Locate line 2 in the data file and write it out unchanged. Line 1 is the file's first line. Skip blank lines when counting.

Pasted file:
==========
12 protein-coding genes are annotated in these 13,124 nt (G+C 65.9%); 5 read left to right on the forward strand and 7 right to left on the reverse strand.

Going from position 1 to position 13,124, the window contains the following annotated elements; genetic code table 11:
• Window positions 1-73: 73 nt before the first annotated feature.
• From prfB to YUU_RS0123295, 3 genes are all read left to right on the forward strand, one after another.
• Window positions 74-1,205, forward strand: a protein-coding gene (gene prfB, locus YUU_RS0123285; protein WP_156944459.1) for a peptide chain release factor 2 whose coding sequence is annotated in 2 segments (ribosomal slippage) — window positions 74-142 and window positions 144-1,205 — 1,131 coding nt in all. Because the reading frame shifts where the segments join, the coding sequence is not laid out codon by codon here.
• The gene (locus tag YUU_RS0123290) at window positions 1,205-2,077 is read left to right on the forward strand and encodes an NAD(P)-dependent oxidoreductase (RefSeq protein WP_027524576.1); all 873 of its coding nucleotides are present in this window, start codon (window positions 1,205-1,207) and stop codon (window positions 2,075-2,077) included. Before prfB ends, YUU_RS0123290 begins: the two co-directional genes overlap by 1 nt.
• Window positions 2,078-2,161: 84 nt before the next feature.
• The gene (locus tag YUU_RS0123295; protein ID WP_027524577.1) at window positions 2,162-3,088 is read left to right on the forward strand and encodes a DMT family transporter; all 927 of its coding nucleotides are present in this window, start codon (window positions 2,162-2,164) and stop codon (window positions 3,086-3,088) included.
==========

Going from position 1 to position 13,124, the window contains the following annotated elements; genetic code table 11: